During that period, suits were brought against individuals who persisted in using the name Urantia despite our efforts to persuade them not to. Others discontinued use after we contacted them, explaining the significance of the name and our legal rights to it. I believe it was time and money well spent. These were critical years in the period before The Urantia Book was established, and the danger was real that individuals with non-Urantia Book interests, or unworthy purposes, could pre-empt the name.

It has been pointed out that no mention was made of the concentric circles in the 1942 message, only the name. The Foundation's Report declares on page 1, under Historic Considerations, that "Urantia Foundation was established by the Declaration of Trust (January 11, 1950): "1. To disseminate the teachings of The Urantia Book. "2. To protect the text of The Urantia Book through maintenance of the copyright. "3. To protect the unique identity of Urantia Foundation and its publications and services by establishing and maintaining its tradename and its trademarks & service marks, the word Urantia and the Concentric-Circles Symbol." (Emphasis added) The first two items listed are the only OBJECTS mandated by the Revelatory Commission for inclusion in the Declaration of Trust. The human contact commissioners worked closely with the revelators when the trust document was developed and would certainly have raised the question of whether to include the name and circles.

The Declaration of Trust emphasizes The Urantia Book, its dissemination and its copyright. It can stand at least until the copyright expires in 2030. However, we had learned through legal counsel that while the copyright had a limited life, the marks might go on indefinitely and could be used on goods and services to indicate ownership. This seemed like a good way to guarantee the Foundation's rights to the book well past the year 2030. As the Trustees envision the future of the marks, they are to act as certifiers of the original text and authorized translations of The Urantia Book after the copyright runs out.

CBK: This is a commendable, though illogical, objective. As many as one million copies of the book could be in circulation by 2030 A.D. Future seekers will have little difficulty determining what the revelators intended to include. No translations will ever be complete; all translations will need revision as comprehension increases.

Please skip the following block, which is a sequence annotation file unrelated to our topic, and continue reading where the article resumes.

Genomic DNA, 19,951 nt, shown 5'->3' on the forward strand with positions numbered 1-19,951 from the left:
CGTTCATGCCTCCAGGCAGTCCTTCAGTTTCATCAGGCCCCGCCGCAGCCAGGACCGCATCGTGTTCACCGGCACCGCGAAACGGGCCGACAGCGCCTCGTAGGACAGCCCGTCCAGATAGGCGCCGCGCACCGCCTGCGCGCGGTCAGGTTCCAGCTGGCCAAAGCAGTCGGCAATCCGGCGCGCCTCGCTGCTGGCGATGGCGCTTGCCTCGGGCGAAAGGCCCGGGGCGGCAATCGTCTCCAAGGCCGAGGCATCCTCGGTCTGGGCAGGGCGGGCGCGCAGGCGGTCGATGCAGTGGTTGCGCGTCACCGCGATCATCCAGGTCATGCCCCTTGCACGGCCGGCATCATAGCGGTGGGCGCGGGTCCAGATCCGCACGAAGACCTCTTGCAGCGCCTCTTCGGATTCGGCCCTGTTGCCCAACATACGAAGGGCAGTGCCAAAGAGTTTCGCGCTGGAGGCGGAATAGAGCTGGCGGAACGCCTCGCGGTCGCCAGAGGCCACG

TAK: There must be new thinking concerning management of the marks. The Foundation must relinquish its oppressive overcontrol of the name and symbol. This is a time when they should be broadening use of the marks, not drawing a tighter circle. The Trustees must again recognize Urantia Brotherhood (Fifth Epochal Fellowship), because it represents the preponderant majority of the readership. How can the Trustees believe they are acting consistently with the wishes of the revelators when, to "protect the marks," they seek to destroy the legitimate social fellowship of readers that has evolved over the past 35 years? The contact commissioners and their successors were instructed to safeguard the name for a limited time--"one generation." The name and symbol should begin to be used by a greater number of Urantia Book readers under more lenient supervision by the Foundation


CBK: The so-called "churchification" charge against the Brotherhood/ Fellowship does not meet the criteria outlined in Bill Sadler's Triennial Report, January 20, 1958: "There are three main differences between the Brotherhood and a typical church: we claim no spiritual sovereignty; we claim no exclusive path to salvation; we claim no ecclesiastical authority. So long as we do not claim any of these things we can hardly become a church." The Foundation was created, among other things, according to the Declaration of Trust, to "foster a religion"

The Trustees indicate a lack of knowledge of their own teachings; for some reason, "religion" has become an unacceptable word in their lexicon. They equate "religion" with "church;" where "religion" once appeared, they substitute "spiritual." Throughout the Report, they misquote the long-accepted description of the Brotherhood as "simply a social group which has a religious objective," changing it to "a social and fraternal group with a spiritual objective." Groups are never spiritual: only individuals are spiritual. The Fellowship has established no creed, motto, approved music, standardized rituals or vestments. They maintain a welcoming hand to individuals of all racial and religious backgrounds. And they offer the opportunity for spiritual people to engage in group prayer and worship, which The Urantia Book commends.

The French Problem

CBK: The roots of the present controversy extend at least 10 years back to the French problem. There were crises earlier than that, but those that began to pit traditional allies against one another had their origins in the French situation. Last year's misunderstanding over the Finnish constitution is merely the latest episode in a series of clashes over the Foundation's proprietary attitude toward individuals or groups of readers in other countries who might also be engaged in translations. The French matter illustrates how Foundation management impacted upon the Brotherhood.